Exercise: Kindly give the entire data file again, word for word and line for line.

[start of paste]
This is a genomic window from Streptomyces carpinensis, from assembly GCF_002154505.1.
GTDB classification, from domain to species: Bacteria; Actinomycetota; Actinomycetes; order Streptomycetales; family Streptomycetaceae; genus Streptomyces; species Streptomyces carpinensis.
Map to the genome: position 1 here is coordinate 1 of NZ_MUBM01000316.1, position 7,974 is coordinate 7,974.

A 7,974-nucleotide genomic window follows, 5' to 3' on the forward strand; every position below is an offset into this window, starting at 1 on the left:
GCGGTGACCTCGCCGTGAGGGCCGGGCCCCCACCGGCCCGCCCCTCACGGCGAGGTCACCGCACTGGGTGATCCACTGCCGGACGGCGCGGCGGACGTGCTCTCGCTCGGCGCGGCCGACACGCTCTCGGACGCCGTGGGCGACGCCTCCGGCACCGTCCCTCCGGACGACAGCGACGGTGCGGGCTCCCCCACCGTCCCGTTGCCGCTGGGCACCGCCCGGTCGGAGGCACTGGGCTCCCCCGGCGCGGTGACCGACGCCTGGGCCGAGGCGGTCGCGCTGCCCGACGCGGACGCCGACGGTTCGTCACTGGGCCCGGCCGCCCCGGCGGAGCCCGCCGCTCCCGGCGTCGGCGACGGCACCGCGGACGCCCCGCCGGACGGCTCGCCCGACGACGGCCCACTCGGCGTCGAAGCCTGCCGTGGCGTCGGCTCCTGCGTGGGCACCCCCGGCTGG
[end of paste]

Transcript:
This is a genomic window from Streptomyces carpinensis, from assembly GCF_002154505.1.
GTDB classification, from domain to species: Bacteria; Actinomycetota; Actinomycetes; order Streptomycetales; family Streptomycetaceae; genus Streptomyces; species Streptomyces carpinensis.
Map to the genome: position 1 here is coordinate 1 of NZ_MUBM01000316.1, position 7,974 is coordinate 7,974.

A 7,974-nucleotide genomic window follows, 5' to 3' on the forward strand; every position below is an offset into this window, starting at 1 on the left:
GCGGTGACCTCGCCGTGAGGGCCGGGCCCCCACCGGCCCGCCCCTCACGGCGAGGTCACCGCACTGGGTGATCCACTGCCGGACGGCGCGGCGGACGTGCTCTCGCTCGGCGCGGCCGACACGCTCTCGGACGCCGTGGGCGACGCCTCCGGCACCGTCCCTCCGGACGACAGCGACGGTGCGGGCTCCCCCACCGTCCCGTTGCCGCTGGGCACCGCCCGGTCGGAGGCACTGGGCTCCCCCGGCGCGGTGACCGACGCCTGGGCCGAGGCGGTCGCGCTGCCCGACGCGGACGCCGACGGTTCGTCACTGGGCCCGGCCGCCCCGGCGGAGCCCGCCGCTCCCGGCGTCGGCGACGGCACCGCGGACGCCCCGCCGGACGGCTCGCCCGACGACGGCCCACTCGGCGTCGAAGCCTGCCGTGGCGTCGGCTCCTGCGTGGGCACCCCCGGCTGG